Q. What’s the difference between saying God punished Jesus for our sins, and saying, for instance, God sent his Son to suffer in our place for our sins, which was God’s will? Is this simply to avoid the idea that Jesus deserved to be punished, and that if God punished someone who didn’t deserve to be punished, even as a substitute for others, then God is not fair and just, but rather cruel?
A. It’s hard to know what motivates atonement theorists like John Stott and Howard Marshall to deny that God punished Christ for our sins. Perhaps they want to avoid the appearance of cruelty. Perhaps it’s to deflect the objection to punishing an innocent person. But the view is clearly and importantly different from the view that Christ was punished for our sins. On the non-punitive view, Christ bore the suffering that we deserved as the punishment for our sins, thereby freeing us from our liability to punishment; but he was not punished in our place.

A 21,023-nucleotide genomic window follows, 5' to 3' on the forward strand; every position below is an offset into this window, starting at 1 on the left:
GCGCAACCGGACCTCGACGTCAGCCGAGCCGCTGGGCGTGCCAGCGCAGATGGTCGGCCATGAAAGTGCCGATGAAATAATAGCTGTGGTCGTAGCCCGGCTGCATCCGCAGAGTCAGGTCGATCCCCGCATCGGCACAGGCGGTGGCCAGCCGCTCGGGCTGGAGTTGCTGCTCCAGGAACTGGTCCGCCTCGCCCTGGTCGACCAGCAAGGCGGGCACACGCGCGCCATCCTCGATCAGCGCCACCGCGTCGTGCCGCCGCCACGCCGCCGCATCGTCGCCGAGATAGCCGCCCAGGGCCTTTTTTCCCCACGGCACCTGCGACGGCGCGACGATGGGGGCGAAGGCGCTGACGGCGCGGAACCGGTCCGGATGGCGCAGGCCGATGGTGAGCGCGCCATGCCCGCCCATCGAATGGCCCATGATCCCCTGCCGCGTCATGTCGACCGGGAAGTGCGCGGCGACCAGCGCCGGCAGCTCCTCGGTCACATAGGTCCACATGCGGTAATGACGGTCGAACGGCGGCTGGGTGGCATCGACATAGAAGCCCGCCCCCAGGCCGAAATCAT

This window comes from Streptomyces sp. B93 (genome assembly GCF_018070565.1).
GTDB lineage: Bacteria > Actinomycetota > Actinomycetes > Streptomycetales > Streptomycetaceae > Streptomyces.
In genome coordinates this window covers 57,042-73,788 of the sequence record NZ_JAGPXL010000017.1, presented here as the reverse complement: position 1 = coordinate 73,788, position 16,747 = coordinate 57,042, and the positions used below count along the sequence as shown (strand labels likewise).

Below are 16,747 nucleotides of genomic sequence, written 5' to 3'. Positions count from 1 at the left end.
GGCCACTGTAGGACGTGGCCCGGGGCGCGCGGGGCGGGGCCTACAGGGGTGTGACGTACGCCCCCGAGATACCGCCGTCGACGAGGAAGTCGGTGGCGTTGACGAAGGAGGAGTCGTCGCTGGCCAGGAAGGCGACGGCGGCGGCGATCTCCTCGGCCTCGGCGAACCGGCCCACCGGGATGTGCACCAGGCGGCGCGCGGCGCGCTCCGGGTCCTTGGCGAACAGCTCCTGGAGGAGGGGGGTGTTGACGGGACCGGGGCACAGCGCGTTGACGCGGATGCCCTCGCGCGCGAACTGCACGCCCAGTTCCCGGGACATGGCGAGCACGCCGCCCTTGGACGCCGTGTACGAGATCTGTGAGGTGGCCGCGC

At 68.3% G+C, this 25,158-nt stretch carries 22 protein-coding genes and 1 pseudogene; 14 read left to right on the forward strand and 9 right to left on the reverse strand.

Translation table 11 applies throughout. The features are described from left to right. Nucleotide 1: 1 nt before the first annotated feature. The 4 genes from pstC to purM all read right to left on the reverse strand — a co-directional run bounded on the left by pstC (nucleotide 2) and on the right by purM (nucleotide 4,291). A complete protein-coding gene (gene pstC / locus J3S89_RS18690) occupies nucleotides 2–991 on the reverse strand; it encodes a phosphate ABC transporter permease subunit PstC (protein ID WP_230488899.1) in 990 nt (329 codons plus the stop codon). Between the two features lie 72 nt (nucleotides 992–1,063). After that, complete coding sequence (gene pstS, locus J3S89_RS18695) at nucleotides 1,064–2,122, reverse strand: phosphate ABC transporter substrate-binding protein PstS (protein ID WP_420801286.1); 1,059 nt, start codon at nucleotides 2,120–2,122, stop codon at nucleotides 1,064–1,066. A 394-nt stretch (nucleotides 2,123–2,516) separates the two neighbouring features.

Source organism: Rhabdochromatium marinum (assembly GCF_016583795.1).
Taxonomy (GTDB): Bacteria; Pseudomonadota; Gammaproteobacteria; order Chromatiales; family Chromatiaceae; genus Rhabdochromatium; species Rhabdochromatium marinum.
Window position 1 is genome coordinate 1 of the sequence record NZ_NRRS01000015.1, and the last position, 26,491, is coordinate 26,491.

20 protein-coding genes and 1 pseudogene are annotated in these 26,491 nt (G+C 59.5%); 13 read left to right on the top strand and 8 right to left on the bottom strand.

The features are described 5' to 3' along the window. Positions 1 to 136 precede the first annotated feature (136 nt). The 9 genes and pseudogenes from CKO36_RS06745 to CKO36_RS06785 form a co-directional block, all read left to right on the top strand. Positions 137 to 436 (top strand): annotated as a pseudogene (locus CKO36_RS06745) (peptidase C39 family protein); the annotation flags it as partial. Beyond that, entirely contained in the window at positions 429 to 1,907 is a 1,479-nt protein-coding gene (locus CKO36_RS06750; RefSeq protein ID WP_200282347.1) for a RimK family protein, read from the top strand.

Q. I’m surprised that in the philosophical discussion of penal substitution theory more is not made of the fact that it was Pilate, not God who punished Jesus for the supposed act of treason. Why exactly lay the blame on God, unless one of course is some sort of extreme Calvinist or fatalist who insists that God predestined Pilate to do it, as his human agent who could not do otherwise, since he did not have free will?
A. My Doktorvater Wolfhart Pannenberg does make a great deal out of the fact that Jesus was legally condemned by human courts. But I don’t try to exonerate God for punishing Jesus in our place. Talk of “laying the blame on God” betrays a complete misunderstanding of theories of retributive justice and punishment. On a retributive theory of justice (the majority view today in philosophy of law) what gives the state the right to inflict harsh treatment and even death on its citizens is that the guilty deserve punishment. Punishment of the guilty is therefore a good thing which a just state carries out. Similarly, God’s punishment of the guilty is a positive good. God should be credited for punishing Jesus our sin-bearer (and, of course, Jesus credited for voluntarily bearing it).